During his lifetime, Lemuel actively practiced law and had a active political career as well. In 1818 he served as an Associate Judge of the Superior Court of Connecticut before taking on the roll of Chief Justice from 1821 until 1823. From 1819 until 1821 he also served as an Associate Judge of the County Court of Hartford.
In 1822 Whitman, who was a Adams-Clay Republican, served as a Connecticut State Senator, and the following year was elected to the United States House of Representatives, and served until 1825. Six years later he was again ...
State Senator (CT) 1822
State Representative (CT) 1831-1832
Chief Justice of the County Court (Hartford County, CT) 1821-1823
Records for the schools were sporadic, especially in the formative years of both institutions. If instructors kept comprehensive records for the Litchfield Female Academy or the Litchfield Law School, they do not survive. Researchers and staff have identified students through letters, diaries, family histories and genealogies, and town histories as well as catalogues of students printed in various years. Art and needlework have provided further identification of Female Academy Students, and Litchfield County Bar records document a number of Law School students. The history of both schools and the identification of the students who attended them owe credit to the early 20th century research and documentation efforts of Emily Noyes Vanderpoel and Samuel Fisher, and the late 20th century research and documentation efforts of Lynne Templeton Brickley and the Litchfield Historical Society staff.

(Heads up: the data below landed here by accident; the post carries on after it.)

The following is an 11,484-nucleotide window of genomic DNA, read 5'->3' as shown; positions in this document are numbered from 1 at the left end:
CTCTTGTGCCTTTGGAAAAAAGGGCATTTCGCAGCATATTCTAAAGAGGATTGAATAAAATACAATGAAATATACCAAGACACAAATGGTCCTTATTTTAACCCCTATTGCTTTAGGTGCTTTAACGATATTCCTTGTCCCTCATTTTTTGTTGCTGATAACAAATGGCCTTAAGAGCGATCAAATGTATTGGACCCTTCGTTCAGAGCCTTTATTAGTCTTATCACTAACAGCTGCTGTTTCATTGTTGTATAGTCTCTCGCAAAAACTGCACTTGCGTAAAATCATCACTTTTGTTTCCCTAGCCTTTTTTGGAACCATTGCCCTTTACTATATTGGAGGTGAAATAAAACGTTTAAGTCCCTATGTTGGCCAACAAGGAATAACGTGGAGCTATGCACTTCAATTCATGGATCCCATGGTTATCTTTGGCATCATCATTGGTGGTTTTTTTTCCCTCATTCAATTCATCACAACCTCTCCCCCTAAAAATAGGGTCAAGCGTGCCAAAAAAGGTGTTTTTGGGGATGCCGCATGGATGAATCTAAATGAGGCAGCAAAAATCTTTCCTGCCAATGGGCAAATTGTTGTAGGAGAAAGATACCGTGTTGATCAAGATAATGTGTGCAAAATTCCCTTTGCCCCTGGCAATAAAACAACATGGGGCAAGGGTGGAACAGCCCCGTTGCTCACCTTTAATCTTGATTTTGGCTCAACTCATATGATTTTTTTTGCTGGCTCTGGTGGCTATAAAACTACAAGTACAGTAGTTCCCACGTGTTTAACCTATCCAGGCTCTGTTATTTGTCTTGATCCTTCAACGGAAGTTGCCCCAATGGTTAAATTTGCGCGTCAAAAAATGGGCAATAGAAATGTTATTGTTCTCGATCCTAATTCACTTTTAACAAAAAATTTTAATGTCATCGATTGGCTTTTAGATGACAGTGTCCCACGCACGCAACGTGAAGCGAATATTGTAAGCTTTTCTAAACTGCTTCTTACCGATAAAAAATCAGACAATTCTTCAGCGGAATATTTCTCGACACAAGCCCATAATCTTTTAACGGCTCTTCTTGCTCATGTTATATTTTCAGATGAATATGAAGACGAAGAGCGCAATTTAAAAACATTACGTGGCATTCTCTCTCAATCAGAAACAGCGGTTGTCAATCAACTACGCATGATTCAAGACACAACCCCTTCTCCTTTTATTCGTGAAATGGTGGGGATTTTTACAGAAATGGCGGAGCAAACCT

Catalogue of the Litchfield Law School Hartford, CT: Press of Case, Tiffany, and Company, 1849.
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